Where Rick conceded last time, there was no backing down on this occasion as he accepted that he wouldn’t always be able to save Carl, and swore he would kill Negan whatever happened. I’m not sure if this was a figurative ‘someone will avenge’ us statement, or whether he meant it literally, but at this point I started to wonder why on EARTH Negan wouldn’t just take him out. Is it a sadistic thing? He wants Rick to live, but suffer? A Batman/Joker ‘you complete me’ scenario? I don’t know, but considering how swing happy he was in 7×01, Negan seems pretty reluctant to get rid of his nemesis.

Jeffrey Dean Morgan as Negan - The Walking Dead _ Season 7, Episode 16 - Photo Credit: Gene Page/AMC

It looked like curtains for Carl until a well timed attack from Shiva the tiger, as the inhabitants of The Kingdom rocked up to kick some serious ass. Okay, the idea of a weaponised tiger who knows to only kill the ‘bad guys’ is laughable, and yes, Ezekiel’s Braveheart-cum-Lord of the Rings battle cry was ridiculous, but I just love him so much that I don’t care! In fact, I want a spin-off that’s just Ezekiel and Jerry going about their day to day lives. Baking. Gardening. Giving Shiva a bath. I would watch the shit out of that.

In the ensuing chaos, Rosita was shot (as was Rick by Jadis earlier), and Michonne was almost beaten to death by a Heapster. In a mirror of the scene where she thought Rick had succumbed to a zombie horde earlier this series, we saw Rick’s reaction as a body toppled from the lookout where Michonne was stationed. Again though, I never actually believed for a second that one of the core group would be offed by a minor character, especially after Sasha’s sacrifice, so the stakes never felt that high.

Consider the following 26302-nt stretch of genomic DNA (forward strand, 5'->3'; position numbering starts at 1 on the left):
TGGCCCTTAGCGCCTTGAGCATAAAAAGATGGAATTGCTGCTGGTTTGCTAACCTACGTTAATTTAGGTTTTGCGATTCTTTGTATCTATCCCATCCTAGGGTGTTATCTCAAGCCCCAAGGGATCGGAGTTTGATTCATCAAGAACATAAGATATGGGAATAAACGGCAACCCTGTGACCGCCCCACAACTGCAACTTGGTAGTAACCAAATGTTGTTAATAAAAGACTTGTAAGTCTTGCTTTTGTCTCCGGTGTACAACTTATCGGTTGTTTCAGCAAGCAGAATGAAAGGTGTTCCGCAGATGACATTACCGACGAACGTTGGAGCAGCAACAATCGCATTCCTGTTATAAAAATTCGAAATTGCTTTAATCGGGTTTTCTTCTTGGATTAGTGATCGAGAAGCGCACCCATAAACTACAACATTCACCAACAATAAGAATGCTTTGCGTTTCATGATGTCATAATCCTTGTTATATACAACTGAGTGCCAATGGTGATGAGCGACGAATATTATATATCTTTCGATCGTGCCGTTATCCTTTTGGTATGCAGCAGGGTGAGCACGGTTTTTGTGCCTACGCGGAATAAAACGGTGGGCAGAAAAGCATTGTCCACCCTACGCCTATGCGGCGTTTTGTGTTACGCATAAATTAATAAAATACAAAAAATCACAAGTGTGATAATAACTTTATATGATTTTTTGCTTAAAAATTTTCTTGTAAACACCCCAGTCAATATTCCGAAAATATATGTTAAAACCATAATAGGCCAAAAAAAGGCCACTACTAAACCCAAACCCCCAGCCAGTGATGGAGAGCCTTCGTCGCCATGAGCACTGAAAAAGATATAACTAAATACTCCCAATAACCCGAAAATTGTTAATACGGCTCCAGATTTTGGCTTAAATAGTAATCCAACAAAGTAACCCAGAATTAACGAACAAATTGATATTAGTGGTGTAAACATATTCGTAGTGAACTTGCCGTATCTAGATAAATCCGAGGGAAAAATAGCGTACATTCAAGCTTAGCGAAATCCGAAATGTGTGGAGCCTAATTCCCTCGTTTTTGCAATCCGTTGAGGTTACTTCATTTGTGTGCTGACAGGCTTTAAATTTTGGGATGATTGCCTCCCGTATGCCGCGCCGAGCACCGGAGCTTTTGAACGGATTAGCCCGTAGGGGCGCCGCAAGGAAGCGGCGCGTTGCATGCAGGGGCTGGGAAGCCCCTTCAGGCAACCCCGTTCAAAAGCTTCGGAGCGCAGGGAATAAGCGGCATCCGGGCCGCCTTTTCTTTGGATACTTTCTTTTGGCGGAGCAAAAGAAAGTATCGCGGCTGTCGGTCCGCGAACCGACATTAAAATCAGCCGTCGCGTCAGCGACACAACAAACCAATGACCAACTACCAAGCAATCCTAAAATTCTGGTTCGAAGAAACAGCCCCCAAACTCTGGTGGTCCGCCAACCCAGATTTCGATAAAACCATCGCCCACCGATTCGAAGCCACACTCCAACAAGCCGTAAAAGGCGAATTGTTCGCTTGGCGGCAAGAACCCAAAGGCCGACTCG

The Saviors retreated to The Sanctuary, and the surviving allies returned to Alexandria where Maggie and Jesus brought Sasha’s body for a proper burial. While Negan questioned Eugene as to how Sasha had died in transit and declared The Saviors were going to war, Maggie was left to close the season with a sweet voice over about how the decision to lead people to Rick’s aid wasn’t made by her, but by Glenn when he chose to help a stranger all those years back.

Perhaps not the fast-paced thrill-ride of a finale all the pre-amble might have suggested, but the last fifteen minutes or so delivered on action. “The First Day of the Rest of Your Life” was aptly titled, given that it felt more like an inciting incident rather than a conclusion, and it looks like The Walking Dead will have to hit the ground running in the Autumn, now that the opposing sides have shown their hands.

Final Grade: C+

+ Regardless of the ludicrous nature of bringing a tiger to battle and no one thinking to shoot it, the SFX were pretty amazing in this episode.

+ Lauren Cohan continues to be the heart of this show for me.

+ I liked that Sasha got to go out pretty much on her own terms.

– The editing of this episode was a bit all over the shop and made it quite hard to follow the action during the set piece. Ad break placement didn’t help.

– I’m still confused by Negan’s motives. Obviously for narrative purposes he can’t just kill everyone who gets in his way, but he seems to love pretty much every one who takes a pop at him these days.

– There seemed to be a bit of a plot hole in terms of Dwight’s involvement. Presumably the chess piece left for Daryl to find was from him, but it was very unclear.

– What happened to the Oceansiders? I was expecting some of them to turn up and fight alongside Tara.

Extra Thought: With Negan seemingly suspicious of Eugene, Negan knowing he concealed Maggie’s survival from him, and Dwight having switched sides, perhaps it will be down to these two unlikely characters to bring down The Sanctuary from within.

So what did you think? Was the season finale more handbags at dawn than Helm’s Deep? Will you be on tenterhooks all Summer waiting for season 8? Let us know in the comments or sound off on Twitter!

About the author

Katie Young